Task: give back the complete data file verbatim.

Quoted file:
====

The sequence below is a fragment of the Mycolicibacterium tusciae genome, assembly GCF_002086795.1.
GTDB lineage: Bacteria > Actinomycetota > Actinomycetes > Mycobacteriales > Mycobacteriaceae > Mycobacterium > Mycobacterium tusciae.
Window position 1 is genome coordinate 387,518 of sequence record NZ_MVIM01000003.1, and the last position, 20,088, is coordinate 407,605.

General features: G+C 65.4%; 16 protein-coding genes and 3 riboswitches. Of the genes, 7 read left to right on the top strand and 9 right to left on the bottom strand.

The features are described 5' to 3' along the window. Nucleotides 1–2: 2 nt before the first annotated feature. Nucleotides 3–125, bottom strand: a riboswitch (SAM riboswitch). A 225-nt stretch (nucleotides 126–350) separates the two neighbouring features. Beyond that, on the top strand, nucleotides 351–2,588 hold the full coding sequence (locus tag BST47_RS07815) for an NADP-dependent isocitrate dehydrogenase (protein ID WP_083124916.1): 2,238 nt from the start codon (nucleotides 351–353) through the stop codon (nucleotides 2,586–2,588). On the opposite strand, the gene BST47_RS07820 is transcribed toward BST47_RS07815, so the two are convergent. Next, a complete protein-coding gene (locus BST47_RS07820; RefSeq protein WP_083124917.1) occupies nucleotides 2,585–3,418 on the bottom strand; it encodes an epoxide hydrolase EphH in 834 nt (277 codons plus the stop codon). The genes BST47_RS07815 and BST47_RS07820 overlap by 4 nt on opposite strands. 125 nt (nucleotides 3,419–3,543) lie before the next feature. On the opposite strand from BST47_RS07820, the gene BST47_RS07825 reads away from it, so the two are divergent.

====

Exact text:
The sequence below is a fragment of the Mycolicibacterium tusciae genome, assembly GCF_002086795.1.
GTDB lineage: Bacteria > Actinomycetota > Actinomycetes > Mycobacteriales > Mycobacteriaceae > Mycobacterium > Mycobacterium tusciae.
Window position 1 is genome coordinate 387,518 of sequence record NZ_MVIM01000003.1, and the last position, 20,088, is coordinate 407,605.

General features: G+C 65.4%; 16 protein-coding genes and 3 riboswitches. Of the genes, 7 read left to right on the top strand and 9 right to left on the bottom strand.

The features are described 5' to 3' along the window. Nucleotides 1–2: 2 nt before the first annotated feature. Nucleotides 3–125, bottom strand: a riboswitch (SAM riboswitch). A 225-nt stretch (nucleotides 126–350) separates the two neighbouring features. Beyond that, on the top strand, nucleotides 351–2,588 hold the full coding sequence (locus tag BST47_RS07815) for an NADP-dependent isocitrate dehydrogenase (protein ID WP_083124916.1): 2,238 nt from the start codon (nucleotides 351–353) through the stop codon (nucleotides 2,586–2,588). On the opposite strand, the gene BST47_RS07820 is transcribed toward BST47_RS07815, so the two are convergent. Next, a complete protein-coding gene (locus BST47_RS07820; RefSeq protein WP_083124917.1) occupies nucleotides 2,585–3,418 on the bottom strand; it encodes an epoxide hydrolase EphH in 834 nt (277 codons plus the stop codon). The genes BST47_RS07815 and BST47_RS07820 overlap by 4 nt on opposite strands. 125 nt (nucleotides 3,419–3,543) lie before the next feature. On the opposite strand from BST47_RS07820, the gene BST47_RS07825 reads away from it, so the two are divergent.